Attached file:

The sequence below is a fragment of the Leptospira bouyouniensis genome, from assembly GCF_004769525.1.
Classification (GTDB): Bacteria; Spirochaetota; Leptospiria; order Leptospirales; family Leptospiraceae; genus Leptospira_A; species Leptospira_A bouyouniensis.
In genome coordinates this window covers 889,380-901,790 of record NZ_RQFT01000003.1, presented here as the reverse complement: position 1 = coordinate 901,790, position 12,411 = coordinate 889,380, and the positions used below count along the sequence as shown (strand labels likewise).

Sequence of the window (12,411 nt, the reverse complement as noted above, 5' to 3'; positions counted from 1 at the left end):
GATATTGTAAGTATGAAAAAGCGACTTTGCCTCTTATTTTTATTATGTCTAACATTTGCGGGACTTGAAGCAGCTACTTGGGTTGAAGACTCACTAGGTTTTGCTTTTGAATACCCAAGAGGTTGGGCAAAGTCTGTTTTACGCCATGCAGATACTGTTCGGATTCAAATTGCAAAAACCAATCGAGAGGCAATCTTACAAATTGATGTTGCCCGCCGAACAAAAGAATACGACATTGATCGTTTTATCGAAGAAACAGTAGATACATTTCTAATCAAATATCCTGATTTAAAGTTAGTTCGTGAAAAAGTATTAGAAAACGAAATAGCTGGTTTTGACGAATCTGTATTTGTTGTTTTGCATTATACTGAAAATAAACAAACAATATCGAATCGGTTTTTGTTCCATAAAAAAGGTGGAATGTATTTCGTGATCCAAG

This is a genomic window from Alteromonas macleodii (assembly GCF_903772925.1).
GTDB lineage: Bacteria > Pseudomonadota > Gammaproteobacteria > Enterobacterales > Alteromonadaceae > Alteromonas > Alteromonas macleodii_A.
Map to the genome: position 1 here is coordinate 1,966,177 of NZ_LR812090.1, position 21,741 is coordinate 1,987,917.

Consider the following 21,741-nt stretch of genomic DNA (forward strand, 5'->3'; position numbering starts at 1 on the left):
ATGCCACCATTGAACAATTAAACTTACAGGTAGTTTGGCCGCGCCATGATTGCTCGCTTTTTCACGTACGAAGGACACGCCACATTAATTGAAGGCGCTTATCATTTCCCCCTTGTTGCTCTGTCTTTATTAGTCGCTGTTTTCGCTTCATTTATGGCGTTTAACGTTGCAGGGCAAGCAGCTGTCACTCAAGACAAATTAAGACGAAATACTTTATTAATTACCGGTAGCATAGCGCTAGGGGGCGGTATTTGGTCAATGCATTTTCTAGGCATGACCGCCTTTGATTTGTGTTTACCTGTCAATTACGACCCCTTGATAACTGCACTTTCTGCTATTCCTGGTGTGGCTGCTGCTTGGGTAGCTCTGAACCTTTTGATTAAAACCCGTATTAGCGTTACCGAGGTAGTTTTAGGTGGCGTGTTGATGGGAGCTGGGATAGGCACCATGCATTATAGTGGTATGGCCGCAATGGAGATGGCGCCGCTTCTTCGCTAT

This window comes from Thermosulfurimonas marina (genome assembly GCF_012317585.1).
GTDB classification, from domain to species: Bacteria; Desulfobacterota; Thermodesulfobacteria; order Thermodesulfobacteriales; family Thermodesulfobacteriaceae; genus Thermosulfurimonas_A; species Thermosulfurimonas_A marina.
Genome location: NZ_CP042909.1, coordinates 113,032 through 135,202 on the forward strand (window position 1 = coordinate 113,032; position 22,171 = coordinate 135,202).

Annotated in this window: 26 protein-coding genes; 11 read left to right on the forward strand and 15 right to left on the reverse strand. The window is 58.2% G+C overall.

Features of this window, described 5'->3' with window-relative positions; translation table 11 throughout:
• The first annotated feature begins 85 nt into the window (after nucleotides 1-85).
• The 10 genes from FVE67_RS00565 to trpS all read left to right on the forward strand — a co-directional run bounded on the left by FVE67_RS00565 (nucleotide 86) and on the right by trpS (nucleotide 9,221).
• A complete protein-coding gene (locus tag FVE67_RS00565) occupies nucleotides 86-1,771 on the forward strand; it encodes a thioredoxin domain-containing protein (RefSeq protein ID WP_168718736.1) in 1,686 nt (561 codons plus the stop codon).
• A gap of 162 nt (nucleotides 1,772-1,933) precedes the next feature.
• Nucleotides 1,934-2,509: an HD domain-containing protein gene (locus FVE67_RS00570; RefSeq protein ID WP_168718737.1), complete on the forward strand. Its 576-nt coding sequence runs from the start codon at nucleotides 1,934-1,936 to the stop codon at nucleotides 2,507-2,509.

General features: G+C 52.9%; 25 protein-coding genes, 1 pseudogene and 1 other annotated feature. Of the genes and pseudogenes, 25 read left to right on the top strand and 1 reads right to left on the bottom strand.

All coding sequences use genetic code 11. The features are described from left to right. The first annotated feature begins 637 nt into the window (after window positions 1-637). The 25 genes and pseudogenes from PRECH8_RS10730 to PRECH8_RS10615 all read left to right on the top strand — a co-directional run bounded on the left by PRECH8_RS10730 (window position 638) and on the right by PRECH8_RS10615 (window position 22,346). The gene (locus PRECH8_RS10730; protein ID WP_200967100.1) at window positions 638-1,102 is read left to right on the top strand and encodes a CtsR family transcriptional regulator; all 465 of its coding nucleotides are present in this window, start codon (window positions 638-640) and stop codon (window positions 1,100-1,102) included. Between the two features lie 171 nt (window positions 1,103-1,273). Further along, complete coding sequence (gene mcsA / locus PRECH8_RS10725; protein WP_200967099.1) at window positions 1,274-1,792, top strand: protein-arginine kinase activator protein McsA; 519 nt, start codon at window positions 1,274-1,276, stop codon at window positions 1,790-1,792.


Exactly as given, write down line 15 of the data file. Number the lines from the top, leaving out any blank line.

Features of this window, described 5'->3' with window-relative positions; translation table 11 throughout: